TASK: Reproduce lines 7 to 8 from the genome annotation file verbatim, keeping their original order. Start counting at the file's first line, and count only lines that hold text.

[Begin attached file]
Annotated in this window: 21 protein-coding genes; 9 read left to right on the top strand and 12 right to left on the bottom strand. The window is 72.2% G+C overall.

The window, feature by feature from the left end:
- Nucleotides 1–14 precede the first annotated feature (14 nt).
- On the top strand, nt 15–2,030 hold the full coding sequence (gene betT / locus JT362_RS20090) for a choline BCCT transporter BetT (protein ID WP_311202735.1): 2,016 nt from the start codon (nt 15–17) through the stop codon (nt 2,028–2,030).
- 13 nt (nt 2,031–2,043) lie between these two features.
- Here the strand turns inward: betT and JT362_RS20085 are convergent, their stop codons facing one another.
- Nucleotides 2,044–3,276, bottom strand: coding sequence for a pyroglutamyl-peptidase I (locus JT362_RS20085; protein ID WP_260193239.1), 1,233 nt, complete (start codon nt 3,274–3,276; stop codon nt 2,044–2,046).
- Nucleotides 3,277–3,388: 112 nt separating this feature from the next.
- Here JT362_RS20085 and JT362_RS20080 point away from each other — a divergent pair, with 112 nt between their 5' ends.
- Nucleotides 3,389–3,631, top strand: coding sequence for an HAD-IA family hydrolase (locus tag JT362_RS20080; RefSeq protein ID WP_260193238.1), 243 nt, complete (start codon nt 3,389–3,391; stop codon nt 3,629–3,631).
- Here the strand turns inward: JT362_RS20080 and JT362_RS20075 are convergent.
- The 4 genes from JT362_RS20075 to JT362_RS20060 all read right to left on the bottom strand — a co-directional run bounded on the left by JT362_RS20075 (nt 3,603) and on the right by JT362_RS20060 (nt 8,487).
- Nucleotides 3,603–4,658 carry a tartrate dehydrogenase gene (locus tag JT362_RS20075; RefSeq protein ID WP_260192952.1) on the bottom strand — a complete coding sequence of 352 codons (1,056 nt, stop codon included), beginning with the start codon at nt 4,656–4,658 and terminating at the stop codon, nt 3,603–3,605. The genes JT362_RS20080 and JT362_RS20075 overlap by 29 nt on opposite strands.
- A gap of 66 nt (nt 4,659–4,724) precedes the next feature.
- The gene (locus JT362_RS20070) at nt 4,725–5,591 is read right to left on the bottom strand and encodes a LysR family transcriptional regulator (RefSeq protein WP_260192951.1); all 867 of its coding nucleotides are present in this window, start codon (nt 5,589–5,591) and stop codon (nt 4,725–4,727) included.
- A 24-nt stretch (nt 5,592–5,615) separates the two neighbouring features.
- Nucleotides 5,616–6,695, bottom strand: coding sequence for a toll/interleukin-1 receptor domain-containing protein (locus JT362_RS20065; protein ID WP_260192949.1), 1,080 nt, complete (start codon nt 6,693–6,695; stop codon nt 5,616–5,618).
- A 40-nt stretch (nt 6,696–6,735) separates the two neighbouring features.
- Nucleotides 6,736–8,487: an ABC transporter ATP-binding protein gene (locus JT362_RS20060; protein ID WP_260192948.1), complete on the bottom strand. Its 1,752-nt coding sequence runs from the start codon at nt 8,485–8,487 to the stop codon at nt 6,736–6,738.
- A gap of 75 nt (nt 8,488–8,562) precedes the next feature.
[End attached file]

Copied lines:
- Nucleotides 2,044–3,276, bottom strand: coding sequence for a pyroglutamyl-peptidase I (locus JT362_RS20085; protein ID WP_260193239.1), 1,233 nt, complete (start codon nt 3,274–3,276; stop codon nt 2,044–2,046).
- Nucleotides 3,277–3,388: 112 nt separating this feature from the next.